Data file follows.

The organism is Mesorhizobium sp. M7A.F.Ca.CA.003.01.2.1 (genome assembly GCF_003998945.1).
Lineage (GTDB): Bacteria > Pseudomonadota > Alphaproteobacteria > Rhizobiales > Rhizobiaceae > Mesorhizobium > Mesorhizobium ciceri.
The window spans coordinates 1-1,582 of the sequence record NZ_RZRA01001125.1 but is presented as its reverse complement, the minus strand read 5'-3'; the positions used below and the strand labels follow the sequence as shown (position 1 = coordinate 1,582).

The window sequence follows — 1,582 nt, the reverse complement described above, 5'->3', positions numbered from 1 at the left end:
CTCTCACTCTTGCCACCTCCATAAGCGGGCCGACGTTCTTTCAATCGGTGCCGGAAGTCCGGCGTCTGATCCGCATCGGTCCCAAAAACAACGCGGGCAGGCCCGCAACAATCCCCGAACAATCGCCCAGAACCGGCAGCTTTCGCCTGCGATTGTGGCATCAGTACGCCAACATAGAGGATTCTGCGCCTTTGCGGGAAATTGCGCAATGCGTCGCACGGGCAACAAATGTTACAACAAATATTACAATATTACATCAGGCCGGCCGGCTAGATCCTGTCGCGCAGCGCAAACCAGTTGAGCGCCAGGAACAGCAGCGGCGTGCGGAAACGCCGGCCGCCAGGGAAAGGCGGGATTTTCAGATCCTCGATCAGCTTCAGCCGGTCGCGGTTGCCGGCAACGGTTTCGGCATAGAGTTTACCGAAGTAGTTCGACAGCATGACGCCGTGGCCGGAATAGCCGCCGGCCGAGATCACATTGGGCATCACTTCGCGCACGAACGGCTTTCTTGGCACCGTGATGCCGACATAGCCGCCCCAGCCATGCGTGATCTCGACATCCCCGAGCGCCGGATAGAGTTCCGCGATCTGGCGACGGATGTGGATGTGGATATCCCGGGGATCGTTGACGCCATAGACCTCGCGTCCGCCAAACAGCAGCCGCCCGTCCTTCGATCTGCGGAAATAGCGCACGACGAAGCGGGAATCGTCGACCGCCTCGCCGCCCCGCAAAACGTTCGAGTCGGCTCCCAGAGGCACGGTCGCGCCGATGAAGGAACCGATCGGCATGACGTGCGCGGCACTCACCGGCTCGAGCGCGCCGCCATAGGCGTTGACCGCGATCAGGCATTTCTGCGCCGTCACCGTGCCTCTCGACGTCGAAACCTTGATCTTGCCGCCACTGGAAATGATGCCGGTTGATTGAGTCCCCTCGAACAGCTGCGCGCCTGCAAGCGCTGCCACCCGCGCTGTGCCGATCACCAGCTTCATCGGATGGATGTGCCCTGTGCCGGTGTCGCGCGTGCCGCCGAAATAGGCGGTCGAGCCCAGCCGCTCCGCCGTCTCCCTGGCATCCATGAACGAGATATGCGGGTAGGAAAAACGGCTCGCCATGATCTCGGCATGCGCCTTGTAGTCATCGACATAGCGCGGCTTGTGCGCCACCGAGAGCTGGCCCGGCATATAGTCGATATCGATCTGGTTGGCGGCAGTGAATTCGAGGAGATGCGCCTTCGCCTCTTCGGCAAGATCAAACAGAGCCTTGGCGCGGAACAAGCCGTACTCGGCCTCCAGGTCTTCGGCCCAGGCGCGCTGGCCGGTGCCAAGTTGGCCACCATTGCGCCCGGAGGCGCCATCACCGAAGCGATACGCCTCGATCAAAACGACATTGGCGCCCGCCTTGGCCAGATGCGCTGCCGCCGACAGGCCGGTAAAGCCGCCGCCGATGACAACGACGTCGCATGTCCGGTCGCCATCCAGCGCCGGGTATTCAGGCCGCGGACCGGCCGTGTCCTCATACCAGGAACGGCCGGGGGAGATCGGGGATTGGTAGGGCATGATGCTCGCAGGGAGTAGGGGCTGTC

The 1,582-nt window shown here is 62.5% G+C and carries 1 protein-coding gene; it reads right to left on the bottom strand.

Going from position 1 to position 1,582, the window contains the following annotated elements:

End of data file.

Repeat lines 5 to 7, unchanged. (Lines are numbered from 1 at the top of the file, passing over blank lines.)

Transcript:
CTCTCACTCTTGCCACCTCCATAAGCGGGCCGACGTTCTTTCAATCGGTGCCGGAAGTCCGGCGTCTGATCCGCATCGGTCCCAAAAACAACGCGGGCAGGCCCGCAACAATCCCCGAACAATCGCCCAGAACCGGCAGCTTTCGCCTGCGATTGTGGCATCAGTACGCCAACATAGAGGATTCTGCGCCTTTGCGGGAAATTGCGCAATGCGTCGCACGGGCAACAAATGTTACAACAAATATTACAATATTACATCAGGCCGGCCGGCTAGATCCTGTCGCGCAGCGCAAACCAGTTGAGCGCCAGGAACAGCAGCGGCGTGCGGAAACGCCGGCCGCCAGGGAAAGGCGGGATTTTCAGATCCTCGATCAGCTTCAGCCGGTCGCGGTTGCCGGCAACGGTTTCGGCATAGAGTTTACCGAAGTAGTTCGACAGCATGACGCCGTGGCCGGAATAGCCGCCGGCCGAGATCACATTGGGCATCACTTCGCGCACGAACGGCTTTCTTGGCACCGTGATGCCGACATAGCCGCCCCAGCCATGCGTGATCTCGACATCCCCGAGCGCCGGATAGAGTTCCGCGATCTGGCGACGGATGTGGATGTGGATATCCCGGGGATCGTTGACGCCATAGACCTCGCGTCCGCCAAACAGCAGCCGCCCGTCCTTCGATCTGCGGAAATAGCGCACGACGAAGCGGGAATCGTCGACCGCCTCGCCGCCCCGCAAAACGTTCGAGTCGGCTCCCAGAGGCACGGTCGCGCCGATGAAGGAACCGATCGGCATGACGTGCGCGGCACTCACCGGCTCGAGCGCGCCGCCATAGGCGTTGACCGCGATCAGGCATTTCTGCGCCGTCACCGTGCCTCTCGACGTCGAAACCTTGATCTTGCCGCCACTGGAAATGATGCCGGTTGATTGAGTCCCCTCGAACAGCTGCGCGCCTGCAAGCGCTGCCACCCGCGCTGTGCCGATCACCAGCTTCATCGGATGGATGTGCCCTGTGCCGGTGTCGCGCGTGCCGCCGAAATAGGCGGTCGAGCCCAGCCGCTCCGCCGTCTCCCTGGCATCCATGAACGAGATATGCGGGTAGGAAAAACGGCTCGCCATGATCTCGGCATGCGCCTTGTAGTCATCGACATAGCGCGGCTTGTGCGCCACCGAGAGCTGGCCCGGCATATAGTCGATATCGATCTGGTTGGCGGCAGTGAATTCGAGGAGATGCGCCTTCGCCTCTTCGGCAAGATCAAACAGAGCCTTGGCGCGGAACAAGCCGTACTCGGCCTCCAGGTCTTCGGCCCAGGCGCGCTGGCCGGTGCCAAGTTGGCCACCATTGCGCCCGGAGGCGCCATCACCGAAGCGATACGCCTCGATCAAAACGACATTGGCGCCCGCCTTGGCCAGATGCGCTGCCGCCGACAGGCCGGTAAAGCCGCCGCCGATGACAACGACGTCGCATGTCCGGTCGCCATCCAGCGCCGGGTATTCAGGCCGCGGACCGGCCGTGTCCTCATACCAGGAACGGCCGGGGGAGATCGGGGATTGGTAGGGCATGATGCTCGCAGGGAGTAGGGGCTGTC

The 1,582-nt window shown here is 62.5% G+C and carries 1 protein-coding gene; it reads right to left on the bottom strand.

Going from position 1 to position 1,582, the window contains the following annotated elements: